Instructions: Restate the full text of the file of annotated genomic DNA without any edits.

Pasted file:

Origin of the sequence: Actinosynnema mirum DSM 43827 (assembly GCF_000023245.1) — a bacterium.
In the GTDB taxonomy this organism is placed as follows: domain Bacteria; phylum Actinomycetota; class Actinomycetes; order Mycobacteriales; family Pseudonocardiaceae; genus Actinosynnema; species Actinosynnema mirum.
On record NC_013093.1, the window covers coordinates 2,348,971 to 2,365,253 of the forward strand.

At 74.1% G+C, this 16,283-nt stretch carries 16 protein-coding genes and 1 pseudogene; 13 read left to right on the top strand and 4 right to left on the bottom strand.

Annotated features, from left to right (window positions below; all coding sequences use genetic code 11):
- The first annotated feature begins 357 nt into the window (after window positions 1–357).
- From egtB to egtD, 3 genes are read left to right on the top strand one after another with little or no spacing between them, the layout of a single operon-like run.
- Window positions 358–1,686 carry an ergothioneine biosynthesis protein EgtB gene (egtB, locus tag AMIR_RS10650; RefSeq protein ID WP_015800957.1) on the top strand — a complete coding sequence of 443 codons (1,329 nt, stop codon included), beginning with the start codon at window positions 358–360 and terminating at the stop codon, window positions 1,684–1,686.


Origin of the sequence: Actinosynnema mirum DSM 43827 (assembly GCF_000023245.1) — a bacterium.
In the GTDB taxonomy this organism is placed as follows: domain Bacteria; phylum Actinomycetota; class Actinomycetes; order Mycobacteriales; family Pseudonocardiaceae; genus Actinosynnema; species Actinosynnema mirum.
On record NC_013093.1, the window covers coordinates 2,348,971 to 2,365,253 of the forward strand.

At 74.1% G+C, this 16,283-nt stretch carries 16 protein-coding genes and 1 pseudogene; 13 read left to right on the top strand and 4 right to left on the bottom strand.

Annotated features, from left to right (window positions below; all coding sequences use genetic code 11):
- The first annotated feature begins 357 nt into the window (after window positions 1–357).
- From egtB to egtD, 3 genes are read left to right on the top strand one after another with little or no spacing between them, the layout of a single operon-like run.
- Window positions 358–1,686 carry an ergothioneine biosynthesis protein EgtB gene (egtB, locus tag AMIR_RS10650; RefSeq protein ID WP_015800957.1) on the top strand — a complete coding sequence of 443 codons (1,329 nt, stop codon included), beginning with the start codon at window positions 358–360 and terminating at the stop codon, window positions 1,684–1,686.